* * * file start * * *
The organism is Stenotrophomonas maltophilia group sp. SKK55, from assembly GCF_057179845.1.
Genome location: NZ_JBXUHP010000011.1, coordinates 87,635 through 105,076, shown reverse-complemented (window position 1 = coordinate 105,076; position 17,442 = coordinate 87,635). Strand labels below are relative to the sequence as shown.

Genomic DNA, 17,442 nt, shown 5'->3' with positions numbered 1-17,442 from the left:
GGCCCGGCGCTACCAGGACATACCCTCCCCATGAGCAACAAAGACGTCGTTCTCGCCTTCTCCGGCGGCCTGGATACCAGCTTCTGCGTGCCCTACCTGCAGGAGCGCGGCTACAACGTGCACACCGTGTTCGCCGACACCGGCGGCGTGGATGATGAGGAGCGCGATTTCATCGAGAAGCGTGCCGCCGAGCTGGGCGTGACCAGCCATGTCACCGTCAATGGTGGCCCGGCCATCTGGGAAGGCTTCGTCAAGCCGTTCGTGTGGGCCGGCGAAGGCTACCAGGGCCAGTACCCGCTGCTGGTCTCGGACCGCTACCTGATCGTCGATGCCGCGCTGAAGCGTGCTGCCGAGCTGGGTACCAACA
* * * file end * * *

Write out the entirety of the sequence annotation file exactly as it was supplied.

The organism is Stenotrophomonas maltophilia group sp. SKK55, from assembly GCF_057179845.1.
Genome location: NZ_JBXUHP010000011.1, coordinates 87,635 through 105,076, shown reverse-complemented (window position 1 = coordinate 105,076; position 17,442 = coordinate 87,635). Strand labels below are relative to the sequence as shown.

Genomic DNA, 17,442 nt, shown 5'->3' with positions numbered 1-17,442 from the left:
GGCCCGGCGCTACCAGGACATACCCTCCCCATGAGCAACAAAGACGTCGTTCTCGCCTTCTCCGGCGGCCTGGATACCAGCTTCTGCGTGCCCTACCTGCAGGAGCGCGGCTACAACGTGCACACCGTGTTCGCCGACACCGGCGGCGTGGATGATGAGGAGCGCGATTTCATCGAGAAGCGTGCCGCCGAGCTGGGCGTGACCAGCCATGTCACCGTCAATGGTGGCCCGGCCATCTGGGAAGGCTTCGTCAAGCCGTTCGTGTGGGCCGGCGAAGGCTACCAGGGCCAGTACCCGCTGCTGGTCTCGGACCGCTACCTGATCGTCGATGCCGCGCTGAAGCGTGCTGCCGAGCTGGGTACCAACA